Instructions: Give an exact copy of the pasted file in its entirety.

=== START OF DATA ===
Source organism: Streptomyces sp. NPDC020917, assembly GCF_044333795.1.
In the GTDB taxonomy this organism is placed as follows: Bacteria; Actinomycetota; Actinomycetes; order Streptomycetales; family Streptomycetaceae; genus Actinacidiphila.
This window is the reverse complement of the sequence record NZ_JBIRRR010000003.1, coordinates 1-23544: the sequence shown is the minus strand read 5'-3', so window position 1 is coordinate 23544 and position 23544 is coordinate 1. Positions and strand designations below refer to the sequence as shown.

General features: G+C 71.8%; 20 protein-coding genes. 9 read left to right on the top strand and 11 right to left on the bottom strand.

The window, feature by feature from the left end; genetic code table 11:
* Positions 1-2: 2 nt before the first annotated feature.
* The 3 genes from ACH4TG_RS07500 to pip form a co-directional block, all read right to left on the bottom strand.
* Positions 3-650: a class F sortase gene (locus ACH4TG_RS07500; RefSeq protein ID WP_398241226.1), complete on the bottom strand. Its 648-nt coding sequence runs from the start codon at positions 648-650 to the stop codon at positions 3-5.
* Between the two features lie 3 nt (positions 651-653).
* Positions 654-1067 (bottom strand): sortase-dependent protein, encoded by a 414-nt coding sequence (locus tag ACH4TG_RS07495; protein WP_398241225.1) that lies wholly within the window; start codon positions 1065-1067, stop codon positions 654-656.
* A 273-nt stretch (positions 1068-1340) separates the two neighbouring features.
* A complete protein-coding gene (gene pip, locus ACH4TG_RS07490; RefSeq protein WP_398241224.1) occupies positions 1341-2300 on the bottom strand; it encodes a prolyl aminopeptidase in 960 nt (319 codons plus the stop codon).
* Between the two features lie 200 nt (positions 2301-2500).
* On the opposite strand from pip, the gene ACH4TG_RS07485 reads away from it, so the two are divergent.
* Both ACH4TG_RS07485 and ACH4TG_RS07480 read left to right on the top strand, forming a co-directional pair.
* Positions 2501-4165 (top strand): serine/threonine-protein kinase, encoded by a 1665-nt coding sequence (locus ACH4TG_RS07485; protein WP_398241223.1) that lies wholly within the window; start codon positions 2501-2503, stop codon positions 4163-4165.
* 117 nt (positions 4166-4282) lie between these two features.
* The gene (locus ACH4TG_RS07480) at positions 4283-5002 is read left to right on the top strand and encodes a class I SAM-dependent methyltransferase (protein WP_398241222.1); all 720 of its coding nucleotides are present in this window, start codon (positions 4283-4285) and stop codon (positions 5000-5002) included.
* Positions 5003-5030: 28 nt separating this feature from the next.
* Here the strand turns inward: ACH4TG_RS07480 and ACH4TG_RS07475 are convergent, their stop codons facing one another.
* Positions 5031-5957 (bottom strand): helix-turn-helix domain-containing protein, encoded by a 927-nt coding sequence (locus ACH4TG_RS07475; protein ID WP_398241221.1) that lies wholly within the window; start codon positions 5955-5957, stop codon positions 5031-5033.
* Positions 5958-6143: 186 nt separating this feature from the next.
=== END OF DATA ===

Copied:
Source organism: Streptomyces sp. NPDC020917, assembly GCF_044333795.1.
In the GTDB taxonomy this organism is placed as follows: Bacteria; Actinomycetota; Actinomycetes; order Streptomycetales; family Streptomycetaceae; genus Actinacidiphila.
This window is the reverse complement of the sequence record NZ_JBIRRR010000003.1, coordinates 1-23544: the sequence shown is the minus strand read 5'-3', so window position 1 is coordinate 23544 and position 23544 is coordinate 1. Positions and strand designations below refer to the sequence as shown.

General features: G+C 71.8%; 20 protein-coding genes. 9 read left to right on the top strand and 11 right to left on the bottom strand.

The window, feature by feature from the left end; genetic code table 11:
* Positions 1-2: 2 nt before the first annotated feature.
* The 3 genes from ACH4TG_RS07500 to pip form a co-directional block, all read right to left on the bottom strand.
* Positions 3-650: a class F sortase gene (locus ACH4TG_RS07500; RefSeq protein ID WP_398241226.1), complete on the bottom strand. Its 648-nt coding sequence runs from the start codon at positions 648-650 to the stop codon at positions 3-5.
* Between the two features lie 3 nt (positions 651-653).
* Positions 654-1067 (bottom strand): sortase-dependent protein, encoded by a 414-nt coding sequence (locus tag ACH4TG_RS07495; protein WP_398241225.1) that lies wholly within the window; start codon positions 1065-1067, stop codon positions 654-656.
* A 273-nt stretch (positions 1068-1340) separates the two neighbouring features.
* A complete protein-coding gene (gene pip, locus ACH4TG_RS07490; RefSeq protein WP_398241224.1) occupies positions 1341-2300 on the bottom strand; it encodes a prolyl aminopeptidase in 960 nt (319 codons plus the stop codon).
* Between the two features lie 200 nt (positions 2301-2500).
* On the opposite strand from pip, the gene ACH4TG_RS07485 reads away from it, so the two are divergent.
* Both ACH4TG_RS07485 and ACH4TG_RS07480 read left to right on the top strand, forming a co-directional pair.
* Positions 2501-4165 (top strand): serine/threonine-protein kinase, encoded by a 1665-nt coding sequence (locus ACH4TG_RS07485; protein WP_398241223.1) that lies wholly within the window; start codon positions 2501-2503, stop codon positions 4163-4165.
* 117 nt (positions 4166-4282) lie between these two features.
* The gene (locus ACH4TG_RS07480) at positions 4283-5002 is read left to right on the top strand and encodes a class I SAM-dependent methyltransferase (protein WP_398241222.1); all 720 of its coding nucleotides are present in this window, start codon (positions 4283-4285) and stop codon (positions 5000-5002) included.
* Positions 5003-5030: 28 nt separating this feature from the next.
* Here the strand turns inward: ACH4TG_RS07480 and ACH4TG_RS07475 are convergent, their stop codons facing one another.
* Positions 5031-5957 (bottom strand): helix-turn-helix domain-containing protein, encoded by a 927-nt coding sequence (locus ACH4TG_RS07475; protein ID WP_398241221.1) that lies wholly within the window; start codon positions 5955-5957, stop codon positions 5031-5033.
* Positions 5958-6143: 186 nt separating this feature from the next.